I am the talk of those who sit in the gate and, the drunkards make songs about me. (Psalm 69:12)
With great zeal and with perfect devotion, Jesus tore through the sinfulness that permeated the temple. He made a whip with cords and chased away the greedy men who turned the place of worship into a market. 'He overturned tables, poured out their money and drove out their livestock. With authority he said, "Take these things away; do not make my Father's house a house of trade." The disciples remembered that it was written, "Zeal for your house will consume me."' (Psalm 69:9)
True zeal for the things of God will cause one to prayerfully seek after the truth and weed out sin. Jesus knew that those who were in charge of the Temple needed to be confronted because they had let a den of thieves inside. Thieves are not to be trusted. They seek their own. They have no regard for others. When a thief is in the church he is an impostor. When a church has become unguarded, the wolves will come after the sheep.
Jesus challenged the religious leaders. The ones who did good works, and who built good reputations for themselves by injecting the name of God every chance they could. He saw the sin in their hearts which did not match their outward devotion to God.
Pointing out sin in someone who insists they are a good person rarely goes well. They might tell you that "Only God can judge," and if they lack repentance that leads to faith they will despise the person who pricks their conscience. The person who loves God enough to tell people the truth will become a target. King David could have turned on Nathan when he pointed out his sexual sin to him, but instead David humbled himself and repented. God will judge sin. He tells those who believe in Him to love people enough to warn them of their sin so they can repent and be saved.
There is a popular song that seems to speak of God, yet it really does so in a way that reminds me of the money changers in the temple. The song is called, "Hallelujah." The lyrics seem to be worshipful to God until you listen closely and realize the writer is glorifying disbelief in God, rebellion and sin. The song is about the sexual sin David committed with Bathsheba; the same sin that Nathan called him out for; the same sin that he repented of and the same sin that caused him to say, "I am the talk of those who sit at the gate and the drunkards make songs about me."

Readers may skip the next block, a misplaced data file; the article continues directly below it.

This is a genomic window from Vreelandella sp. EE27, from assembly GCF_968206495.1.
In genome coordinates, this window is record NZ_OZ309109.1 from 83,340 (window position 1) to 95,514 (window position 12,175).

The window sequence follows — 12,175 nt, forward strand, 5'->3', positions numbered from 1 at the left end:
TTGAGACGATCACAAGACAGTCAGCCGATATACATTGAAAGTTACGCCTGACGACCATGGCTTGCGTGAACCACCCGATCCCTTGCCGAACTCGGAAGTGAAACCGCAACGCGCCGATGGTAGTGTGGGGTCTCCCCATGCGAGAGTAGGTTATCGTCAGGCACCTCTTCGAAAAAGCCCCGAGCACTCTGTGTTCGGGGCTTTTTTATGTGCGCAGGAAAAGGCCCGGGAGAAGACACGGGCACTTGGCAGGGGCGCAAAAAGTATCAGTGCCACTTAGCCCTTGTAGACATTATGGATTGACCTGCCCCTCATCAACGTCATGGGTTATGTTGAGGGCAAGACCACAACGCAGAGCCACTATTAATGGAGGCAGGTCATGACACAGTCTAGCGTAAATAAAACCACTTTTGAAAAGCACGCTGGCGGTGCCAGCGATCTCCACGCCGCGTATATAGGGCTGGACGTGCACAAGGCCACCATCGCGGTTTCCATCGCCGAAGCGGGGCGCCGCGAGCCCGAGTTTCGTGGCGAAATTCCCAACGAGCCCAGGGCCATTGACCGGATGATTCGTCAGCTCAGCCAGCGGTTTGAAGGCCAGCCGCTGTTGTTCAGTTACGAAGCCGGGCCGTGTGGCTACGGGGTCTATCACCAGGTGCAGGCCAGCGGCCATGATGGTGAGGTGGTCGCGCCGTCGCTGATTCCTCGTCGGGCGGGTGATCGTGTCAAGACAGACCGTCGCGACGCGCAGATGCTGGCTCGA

Jesus became the talk of those who sit at the gate, too. People think, "Jesus is not angry with me. I am a good person. My Jesus knows my heart," and they write songs about this gentle Jesus. People forget that Jesus is the God of the Old Testament. Jesus will come again someday to judge the living and the dead based on the commandments God gave us. For those who repent of their sins and believe in Jesus, their sins have already been taken care of through His death on the cross, but for those who held tight to their sin and rebelled against God's laws, He will judge them with perfect justice.
That is why when I hear songs like Leonard Cohen's "Hallelujah" (remade by Jeff Buckley, also sung by Christian musicians,) I get some righteous anger building up. We sing along to the tune of this song like drunkards who are so wasted that we don't even know what we are singing. Let us instead take a good sober look at sin and what it cost Jesus and what it will cost us if we don't turn from it.